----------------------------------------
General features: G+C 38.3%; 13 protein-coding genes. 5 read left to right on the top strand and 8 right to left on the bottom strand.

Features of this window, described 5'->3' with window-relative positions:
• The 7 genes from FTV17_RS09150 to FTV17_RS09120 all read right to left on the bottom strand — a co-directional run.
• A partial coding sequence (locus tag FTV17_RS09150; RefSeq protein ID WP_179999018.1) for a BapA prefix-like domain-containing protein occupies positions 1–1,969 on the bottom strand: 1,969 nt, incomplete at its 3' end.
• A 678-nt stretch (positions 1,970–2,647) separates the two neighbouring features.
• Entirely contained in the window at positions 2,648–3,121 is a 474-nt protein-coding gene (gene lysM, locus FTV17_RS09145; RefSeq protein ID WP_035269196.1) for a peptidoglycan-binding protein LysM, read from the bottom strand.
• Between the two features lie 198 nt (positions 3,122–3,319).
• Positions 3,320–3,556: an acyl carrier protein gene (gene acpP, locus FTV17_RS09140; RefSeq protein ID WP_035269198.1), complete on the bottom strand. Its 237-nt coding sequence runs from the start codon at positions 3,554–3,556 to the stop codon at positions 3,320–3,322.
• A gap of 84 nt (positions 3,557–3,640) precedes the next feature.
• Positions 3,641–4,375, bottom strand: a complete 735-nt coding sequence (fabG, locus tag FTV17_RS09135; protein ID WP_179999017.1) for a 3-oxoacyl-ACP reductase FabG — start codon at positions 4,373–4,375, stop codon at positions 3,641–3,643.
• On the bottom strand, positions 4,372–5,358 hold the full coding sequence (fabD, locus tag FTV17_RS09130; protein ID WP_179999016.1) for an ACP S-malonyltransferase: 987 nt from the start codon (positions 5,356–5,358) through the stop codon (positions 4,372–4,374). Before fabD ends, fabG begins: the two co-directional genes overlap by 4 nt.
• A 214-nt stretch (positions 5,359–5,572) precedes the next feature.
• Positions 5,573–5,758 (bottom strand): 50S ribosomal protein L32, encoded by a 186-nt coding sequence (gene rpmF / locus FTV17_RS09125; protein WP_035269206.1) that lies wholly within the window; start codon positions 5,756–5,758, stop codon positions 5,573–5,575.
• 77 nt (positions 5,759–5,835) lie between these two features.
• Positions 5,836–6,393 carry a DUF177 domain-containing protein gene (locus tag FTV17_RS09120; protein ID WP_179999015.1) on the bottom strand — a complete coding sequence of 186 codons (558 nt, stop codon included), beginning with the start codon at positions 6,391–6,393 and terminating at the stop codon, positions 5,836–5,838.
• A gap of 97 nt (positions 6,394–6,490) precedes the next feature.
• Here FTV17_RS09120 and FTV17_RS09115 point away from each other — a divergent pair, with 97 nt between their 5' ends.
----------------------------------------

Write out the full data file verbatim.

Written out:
General features: G+C 38.3%; 13 protein-coding genes. 5 read left to right on the top strand and 8 right to left on the bottom strand.

Features of this window, described 5'->3' with window-relative positions:
• The 7 genes from FTV17_RS09150 to FTV17_RS09120 all read right to left on the bottom strand — a co-directional run.
• A partial coding sequence (locus tag FTV17_RS09150; RefSeq protein ID WP_179999018.1) for a BapA prefix-like domain-containing protein occupies positions 1–1,969 on the bottom strand: 1,969 nt, incomplete at its 3' end.
• A 678-nt stretch (positions 1,970–2,647) separates the two neighbouring features.
• Entirely contained in the window at positions 2,648–3,121 is a 474-nt protein-coding gene (gene lysM, locus FTV17_RS09145; RefSeq protein ID WP_035269196.1) for a peptidoglycan-binding protein LysM, read from the bottom strand.
• Between the two features lie 198 nt (positions 3,122–3,319).
• Positions 3,320–3,556: an acyl carrier protein gene (gene acpP, locus FTV17_RS09140; RefSeq protein ID WP_035269198.1), complete on the bottom strand. Its 237-nt coding sequence runs from the start codon at positions 3,554–3,556 to the stop codon at positions 3,320–3,322.
• A gap of 84 nt (positions 3,557–3,640) precedes the next feature.
• Positions 3,641–4,375, bottom strand: a complete 735-nt coding sequence (fabG, locus tag FTV17_RS09135; protein ID WP_179999017.1) for a 3-oxoacyl-ACP reductase FabG — start codon at positions 4,373–4,375, stop codon at positions 3,641–3,643.
• On the bottom strand, positions 4,372–5,358 hold the full coding sequence (fabD, locus tag FTV17_RS09130; protein ID WP_179999016.1) for an ACP S-malonyltransferase: 987 nt from the start codon (positions 5,356–5,358) through the stop codon (positions 4,372–4,374). Before fabD ends, fabG begins: the two co-directional genes overlap by 4 nt.
• A 214-nt stretch (positions 5,359–5,572) precedes the next feature.
• Positions 5,573–5,758 (bottom strand): 50S ribosomal protein L32, encoded by a 186-nt coding sequence (gene rpmF / locus FTV17_RS09125; protein WP_035269206.1) that lies wholly within the window; start codon positions 5,756–5,758, stop codon positions 5,573–5,575.
• 77 nt (positions 5,759–5,835) lie between these two features.
• Positions 5,836–6,393 carry a DUF177 domain-containing protein gene (locus tag FTV17_RS09120; protein ID WP_179999015.1) on the bottom strand — a complete coding sequence of 186 codons (558 nt, stop codon included), beginning with the start codon at positions 6,391–6,393 and terminating at the stop codon, positions 5,836–5,838.
• A gap of 97 nt (positions 6,394–6,490) precedes the next feature.
• Here FTV17_RS09120 and FTV17_RS09115 point away from each other — a divergent pair, with 97 nt between their 5' ends.